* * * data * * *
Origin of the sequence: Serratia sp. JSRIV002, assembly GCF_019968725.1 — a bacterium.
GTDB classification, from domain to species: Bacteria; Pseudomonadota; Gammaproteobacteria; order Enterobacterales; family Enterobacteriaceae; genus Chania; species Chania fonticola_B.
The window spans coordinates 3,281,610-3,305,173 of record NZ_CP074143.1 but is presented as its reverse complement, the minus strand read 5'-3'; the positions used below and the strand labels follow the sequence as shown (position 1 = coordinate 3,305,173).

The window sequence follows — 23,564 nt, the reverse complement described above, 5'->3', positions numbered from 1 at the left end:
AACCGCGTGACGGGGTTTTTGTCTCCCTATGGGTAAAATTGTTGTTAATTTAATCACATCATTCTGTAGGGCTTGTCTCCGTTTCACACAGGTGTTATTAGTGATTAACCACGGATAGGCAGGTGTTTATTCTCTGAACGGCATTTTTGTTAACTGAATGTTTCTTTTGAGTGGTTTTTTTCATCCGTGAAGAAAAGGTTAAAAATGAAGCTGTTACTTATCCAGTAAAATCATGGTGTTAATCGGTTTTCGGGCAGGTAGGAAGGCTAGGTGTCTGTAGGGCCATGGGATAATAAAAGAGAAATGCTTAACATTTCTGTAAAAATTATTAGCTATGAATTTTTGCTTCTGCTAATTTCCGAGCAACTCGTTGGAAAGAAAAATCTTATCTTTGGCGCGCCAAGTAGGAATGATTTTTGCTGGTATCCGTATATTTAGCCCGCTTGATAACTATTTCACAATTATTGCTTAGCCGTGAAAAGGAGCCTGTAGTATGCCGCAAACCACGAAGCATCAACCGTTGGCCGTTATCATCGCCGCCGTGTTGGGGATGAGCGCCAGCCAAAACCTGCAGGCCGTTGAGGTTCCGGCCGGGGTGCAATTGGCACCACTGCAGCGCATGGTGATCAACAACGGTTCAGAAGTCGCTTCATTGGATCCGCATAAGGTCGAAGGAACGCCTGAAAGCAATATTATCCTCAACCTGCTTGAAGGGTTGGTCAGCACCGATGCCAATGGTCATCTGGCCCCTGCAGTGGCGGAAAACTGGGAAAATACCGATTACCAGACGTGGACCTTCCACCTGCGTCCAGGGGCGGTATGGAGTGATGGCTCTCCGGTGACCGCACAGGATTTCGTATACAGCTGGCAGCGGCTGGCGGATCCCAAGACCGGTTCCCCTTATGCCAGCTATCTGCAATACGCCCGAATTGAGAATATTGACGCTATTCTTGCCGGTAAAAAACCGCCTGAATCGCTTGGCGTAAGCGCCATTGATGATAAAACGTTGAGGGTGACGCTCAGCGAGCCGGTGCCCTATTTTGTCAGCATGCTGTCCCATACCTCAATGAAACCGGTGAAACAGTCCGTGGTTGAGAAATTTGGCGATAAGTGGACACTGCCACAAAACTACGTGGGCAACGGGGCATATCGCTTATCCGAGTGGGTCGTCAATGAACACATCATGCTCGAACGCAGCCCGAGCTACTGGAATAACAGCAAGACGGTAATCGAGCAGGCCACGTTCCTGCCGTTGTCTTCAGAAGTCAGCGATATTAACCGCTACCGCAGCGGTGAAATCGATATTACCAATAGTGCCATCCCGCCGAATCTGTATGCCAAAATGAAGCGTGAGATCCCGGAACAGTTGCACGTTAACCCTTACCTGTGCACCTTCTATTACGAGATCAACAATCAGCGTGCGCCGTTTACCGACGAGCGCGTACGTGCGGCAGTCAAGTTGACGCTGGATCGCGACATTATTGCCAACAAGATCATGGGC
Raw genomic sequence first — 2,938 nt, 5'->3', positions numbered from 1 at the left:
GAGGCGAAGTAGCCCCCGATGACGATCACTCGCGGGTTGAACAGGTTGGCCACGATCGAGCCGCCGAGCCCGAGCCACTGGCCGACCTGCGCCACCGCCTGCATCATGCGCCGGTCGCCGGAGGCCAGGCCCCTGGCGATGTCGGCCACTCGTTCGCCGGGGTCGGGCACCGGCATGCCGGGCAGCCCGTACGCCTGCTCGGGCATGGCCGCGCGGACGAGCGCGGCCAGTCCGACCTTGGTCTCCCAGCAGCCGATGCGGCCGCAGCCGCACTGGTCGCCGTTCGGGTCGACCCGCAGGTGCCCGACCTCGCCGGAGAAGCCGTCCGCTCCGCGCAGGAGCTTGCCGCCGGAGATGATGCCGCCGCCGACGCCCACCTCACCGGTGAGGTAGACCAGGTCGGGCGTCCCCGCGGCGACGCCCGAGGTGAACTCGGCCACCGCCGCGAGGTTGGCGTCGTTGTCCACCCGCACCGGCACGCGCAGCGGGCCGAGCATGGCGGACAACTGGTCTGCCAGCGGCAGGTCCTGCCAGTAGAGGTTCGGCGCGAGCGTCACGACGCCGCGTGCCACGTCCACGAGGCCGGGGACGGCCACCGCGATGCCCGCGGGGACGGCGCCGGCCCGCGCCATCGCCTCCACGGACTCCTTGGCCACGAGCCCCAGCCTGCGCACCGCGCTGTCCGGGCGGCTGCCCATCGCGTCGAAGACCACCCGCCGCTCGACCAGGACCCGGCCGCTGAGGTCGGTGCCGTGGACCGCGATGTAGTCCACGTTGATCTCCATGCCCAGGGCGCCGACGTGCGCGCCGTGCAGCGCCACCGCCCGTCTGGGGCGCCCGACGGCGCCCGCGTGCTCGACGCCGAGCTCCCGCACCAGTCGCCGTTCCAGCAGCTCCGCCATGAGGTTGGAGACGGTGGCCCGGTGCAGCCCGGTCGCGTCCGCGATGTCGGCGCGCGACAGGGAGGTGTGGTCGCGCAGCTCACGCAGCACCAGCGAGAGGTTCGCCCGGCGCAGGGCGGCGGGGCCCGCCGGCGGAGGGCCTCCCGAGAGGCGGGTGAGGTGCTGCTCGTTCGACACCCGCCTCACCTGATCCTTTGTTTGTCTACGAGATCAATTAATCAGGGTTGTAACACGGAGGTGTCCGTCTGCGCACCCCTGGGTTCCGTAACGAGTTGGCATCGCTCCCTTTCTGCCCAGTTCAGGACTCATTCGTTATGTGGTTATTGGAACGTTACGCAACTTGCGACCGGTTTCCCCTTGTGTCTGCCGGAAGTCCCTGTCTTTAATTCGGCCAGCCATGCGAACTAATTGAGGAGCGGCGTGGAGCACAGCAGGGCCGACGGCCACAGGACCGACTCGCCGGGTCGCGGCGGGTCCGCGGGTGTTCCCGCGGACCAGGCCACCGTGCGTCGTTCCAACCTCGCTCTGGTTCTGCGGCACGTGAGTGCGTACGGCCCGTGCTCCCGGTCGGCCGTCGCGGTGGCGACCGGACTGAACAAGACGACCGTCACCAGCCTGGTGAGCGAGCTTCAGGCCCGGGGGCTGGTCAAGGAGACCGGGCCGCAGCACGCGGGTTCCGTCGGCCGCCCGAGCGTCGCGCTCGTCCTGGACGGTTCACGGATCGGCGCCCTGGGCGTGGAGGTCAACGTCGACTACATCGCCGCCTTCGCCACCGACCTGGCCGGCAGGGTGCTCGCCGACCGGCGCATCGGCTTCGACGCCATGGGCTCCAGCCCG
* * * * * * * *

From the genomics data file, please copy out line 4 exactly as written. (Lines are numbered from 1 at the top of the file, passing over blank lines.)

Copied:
The window sequence follows — 23,564 nt, the reverse complement described above, 5'->3', positions numbered from 1 at the left end: